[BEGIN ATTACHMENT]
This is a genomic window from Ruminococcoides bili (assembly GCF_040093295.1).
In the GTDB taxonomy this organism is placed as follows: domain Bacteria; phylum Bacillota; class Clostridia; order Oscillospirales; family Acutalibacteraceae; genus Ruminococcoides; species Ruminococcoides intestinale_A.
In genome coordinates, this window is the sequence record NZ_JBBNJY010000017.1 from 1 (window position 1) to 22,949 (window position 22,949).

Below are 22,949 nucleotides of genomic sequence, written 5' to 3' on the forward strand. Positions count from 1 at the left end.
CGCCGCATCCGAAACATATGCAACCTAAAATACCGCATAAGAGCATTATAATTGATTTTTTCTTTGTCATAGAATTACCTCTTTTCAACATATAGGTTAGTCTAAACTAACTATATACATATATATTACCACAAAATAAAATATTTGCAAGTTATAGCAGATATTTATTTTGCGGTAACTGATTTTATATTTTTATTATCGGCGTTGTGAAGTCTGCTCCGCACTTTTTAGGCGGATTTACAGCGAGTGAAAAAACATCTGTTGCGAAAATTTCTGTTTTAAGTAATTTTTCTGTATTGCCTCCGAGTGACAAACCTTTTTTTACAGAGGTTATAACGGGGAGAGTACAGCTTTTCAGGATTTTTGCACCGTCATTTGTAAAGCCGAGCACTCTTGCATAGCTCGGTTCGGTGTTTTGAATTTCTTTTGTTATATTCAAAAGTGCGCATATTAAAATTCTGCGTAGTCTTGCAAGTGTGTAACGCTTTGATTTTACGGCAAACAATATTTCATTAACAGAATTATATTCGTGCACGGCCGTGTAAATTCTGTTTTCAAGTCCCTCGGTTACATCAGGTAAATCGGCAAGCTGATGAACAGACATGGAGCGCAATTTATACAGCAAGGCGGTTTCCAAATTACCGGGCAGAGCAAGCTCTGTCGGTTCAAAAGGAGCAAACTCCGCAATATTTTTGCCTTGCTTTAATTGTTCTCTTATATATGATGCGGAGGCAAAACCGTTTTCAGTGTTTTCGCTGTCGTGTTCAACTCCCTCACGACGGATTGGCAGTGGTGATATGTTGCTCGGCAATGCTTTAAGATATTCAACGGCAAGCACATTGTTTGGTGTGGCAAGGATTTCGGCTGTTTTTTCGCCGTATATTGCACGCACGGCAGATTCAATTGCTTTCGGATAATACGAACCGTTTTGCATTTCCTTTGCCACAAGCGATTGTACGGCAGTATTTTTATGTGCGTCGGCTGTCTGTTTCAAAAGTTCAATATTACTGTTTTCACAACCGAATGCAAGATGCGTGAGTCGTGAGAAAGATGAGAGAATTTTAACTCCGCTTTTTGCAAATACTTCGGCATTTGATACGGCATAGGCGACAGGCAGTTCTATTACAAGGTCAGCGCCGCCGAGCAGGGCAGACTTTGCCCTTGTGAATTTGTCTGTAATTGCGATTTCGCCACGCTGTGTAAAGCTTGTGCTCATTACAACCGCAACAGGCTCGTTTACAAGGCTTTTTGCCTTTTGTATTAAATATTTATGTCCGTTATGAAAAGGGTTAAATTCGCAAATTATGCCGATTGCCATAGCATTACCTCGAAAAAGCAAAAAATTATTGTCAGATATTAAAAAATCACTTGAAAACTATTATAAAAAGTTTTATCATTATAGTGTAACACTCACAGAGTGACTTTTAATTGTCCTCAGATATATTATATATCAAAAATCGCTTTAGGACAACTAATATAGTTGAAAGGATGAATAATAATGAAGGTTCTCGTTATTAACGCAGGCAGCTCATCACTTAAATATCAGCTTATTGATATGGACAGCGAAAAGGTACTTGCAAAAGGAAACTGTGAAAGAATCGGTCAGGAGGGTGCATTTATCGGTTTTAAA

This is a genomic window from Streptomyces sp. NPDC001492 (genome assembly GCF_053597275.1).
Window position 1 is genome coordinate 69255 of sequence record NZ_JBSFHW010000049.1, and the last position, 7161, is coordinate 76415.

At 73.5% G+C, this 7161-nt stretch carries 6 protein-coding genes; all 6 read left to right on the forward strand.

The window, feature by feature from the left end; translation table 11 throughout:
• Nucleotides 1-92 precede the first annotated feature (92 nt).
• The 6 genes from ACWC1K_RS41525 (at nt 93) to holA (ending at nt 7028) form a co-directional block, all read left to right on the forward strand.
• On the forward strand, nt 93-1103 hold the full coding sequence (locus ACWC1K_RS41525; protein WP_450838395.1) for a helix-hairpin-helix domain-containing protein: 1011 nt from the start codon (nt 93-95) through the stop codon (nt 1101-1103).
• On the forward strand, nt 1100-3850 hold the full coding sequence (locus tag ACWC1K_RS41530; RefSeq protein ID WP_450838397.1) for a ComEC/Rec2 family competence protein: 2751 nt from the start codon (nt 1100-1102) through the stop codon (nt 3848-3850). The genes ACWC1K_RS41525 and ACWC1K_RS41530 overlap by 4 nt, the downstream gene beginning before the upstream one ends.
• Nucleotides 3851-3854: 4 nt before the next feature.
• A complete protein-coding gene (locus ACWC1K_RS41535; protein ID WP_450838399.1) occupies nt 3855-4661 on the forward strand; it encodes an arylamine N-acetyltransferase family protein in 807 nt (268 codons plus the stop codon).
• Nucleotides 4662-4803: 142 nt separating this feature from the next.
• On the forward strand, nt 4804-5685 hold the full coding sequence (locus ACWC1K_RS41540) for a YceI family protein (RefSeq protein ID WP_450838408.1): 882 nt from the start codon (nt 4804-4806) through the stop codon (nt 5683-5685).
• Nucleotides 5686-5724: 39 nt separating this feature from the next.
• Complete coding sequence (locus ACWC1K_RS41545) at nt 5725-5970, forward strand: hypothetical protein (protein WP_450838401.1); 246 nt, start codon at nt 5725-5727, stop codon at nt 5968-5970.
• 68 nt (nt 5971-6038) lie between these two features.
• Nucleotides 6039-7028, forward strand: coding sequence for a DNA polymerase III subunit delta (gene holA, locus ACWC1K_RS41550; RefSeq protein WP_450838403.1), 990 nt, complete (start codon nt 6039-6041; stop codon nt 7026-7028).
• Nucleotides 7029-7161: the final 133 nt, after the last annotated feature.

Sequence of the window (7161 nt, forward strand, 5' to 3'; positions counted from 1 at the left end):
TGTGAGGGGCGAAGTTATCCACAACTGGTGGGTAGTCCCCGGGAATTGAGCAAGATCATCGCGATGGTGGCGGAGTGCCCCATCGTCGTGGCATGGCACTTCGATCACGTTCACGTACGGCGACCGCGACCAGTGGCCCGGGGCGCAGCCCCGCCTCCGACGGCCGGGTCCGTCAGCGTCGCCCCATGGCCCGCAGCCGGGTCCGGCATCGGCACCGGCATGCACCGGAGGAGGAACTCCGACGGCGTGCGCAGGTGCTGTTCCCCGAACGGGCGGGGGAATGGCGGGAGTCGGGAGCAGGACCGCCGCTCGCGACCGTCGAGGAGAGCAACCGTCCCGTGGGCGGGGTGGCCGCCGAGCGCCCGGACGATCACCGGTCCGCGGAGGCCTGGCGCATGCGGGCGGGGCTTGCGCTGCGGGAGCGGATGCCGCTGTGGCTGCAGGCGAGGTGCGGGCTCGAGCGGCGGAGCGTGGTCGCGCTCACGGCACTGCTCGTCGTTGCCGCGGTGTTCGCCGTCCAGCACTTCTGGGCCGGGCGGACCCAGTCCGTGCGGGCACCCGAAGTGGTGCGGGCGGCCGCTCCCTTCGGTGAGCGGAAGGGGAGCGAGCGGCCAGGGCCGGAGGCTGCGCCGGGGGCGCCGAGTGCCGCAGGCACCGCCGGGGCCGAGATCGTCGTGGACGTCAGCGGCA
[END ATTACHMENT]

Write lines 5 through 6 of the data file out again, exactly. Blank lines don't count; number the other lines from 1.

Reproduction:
CGCCGCATCCGAAACATATGCAACCTAAAATACCGCATAAGAGCATTATAATTGATTTTTTCTTTGTCATAGAATTACCTCTTTTCAACATATAGGTTAGTCTAAACTAACTATATACATATATATTACCACAAAATAAAATATTTGCAAGTTATAGCAGATATTTATTTTGCGGTAACTGATTTTATATTTTTATTATCGGCGTTGTGAAGTCTGCTCCGCACTTTTTAGGCGGATTTACAGCGAGTGAAAAAACATCTGTTGCGAAAATTTCTGTTTTAAGTAATTTTTCTGTATTGCCTCCGAGTGACAAACCTTTTTTTACAGAGGTTATAACGGGGAGAGTACAGCTTTTCAGGATTTTTGCACCGTCATTTGTAAAGCCGAGCACTCTTGCATAGCTCGGTTCGGTGTTTTGAATTTCTTTTGTTATATTCAAAAGTGCGCATATTAAAATTCTGCGTAGTCTTGCAAGTGTGTAACGCTTTGATTTTACGGCAAACAATATTTCATTAACAGAATTATATTCGTGCACGGCCGTGTAAATTCTGTTTTCAAGTCCCTCGGTTACATCAGGTAAATCGGCAAGCTGATGAACAGACATGGAGCGCAATTTATACAGCAAGGCGGTTTCCAAATTACCGGGCAGAGCAAGCTCTGTCGGTTCAAAAGGAGCAAACTCCGCAATATTTTTGCCTTGCTTTAATTGTTCTCTTATATATGATGCGGAGGCAAAACCGTTTTCAGTGTTTTCGCTGTCGTGTTCAACTCCCTCACGACGGATTGGCAGTGGTGATATGTTGCTCGGCAATGCTTTAAGATATTCAACGGCAAGCACATTGTTTGGTGTGGCAAGGATTTCGGCTGTTTTTTCGCCGTATATTGCACGCACGGCAGATTCAATTGCTTTCGGATAATACGAACCGTTTTGCATTTCCTTTGCCACAAGCGATTGTACGGCAGTATTTTTATGTGCGTCGGCTGTCTGTTTCAAAAGTTCAATATTACTGTTTTCACAACCGAATGCAAGATGCGTGAGTCGTGAGAAAGATGAGAGAATTTTAACTCCGCTTTTTGCAAATACTTCGGCATTTGATACGGCATAGGCGACAGGCAGTTCTATTACAAGGTCAGCGCCGCCGAGCAGGGCAGACTTTGCCCTTGTGAATTTGTCTGTAATTGCGATTTCGCCACGCTGTGTAAAGCTTGTGCTCATTACAACCGCAACAGGCTCGTTTACAAGGCTTTTTGCCTTTTGTATTAAATATTTATGTCCGTTATGAAAAGGGTTAAATTCGCAAATTATGCCGATTGCCATAGCATTACCTCGAAAAAGCAAAAAATTATTGTCAGATATTAAAAAATCACTTGAAAACTATTATAAAAAGTTTTATCATTATAGTGTAACACTCACAGAGTGACTTTTAATTGTCCTCAGATATATTATATATCAAAAATCGCTTTAGGACAACTAATATAGTTGAAAGGATGAATAATAATGAAGGTTCTCGTTATTAACGCAGGCAGCTCATCACTTAAATATCAGCTTATTGATATGGACAGCGAAAAGGTACTTGCAAAAGGAAACTGTGAAAGAATCGGTCAGGAGGGTGCATTTATCGGTTTTAAA

This is a genomic window from Streptomyces sp. NPDC001492 (genome assembly GCF_053597275.1).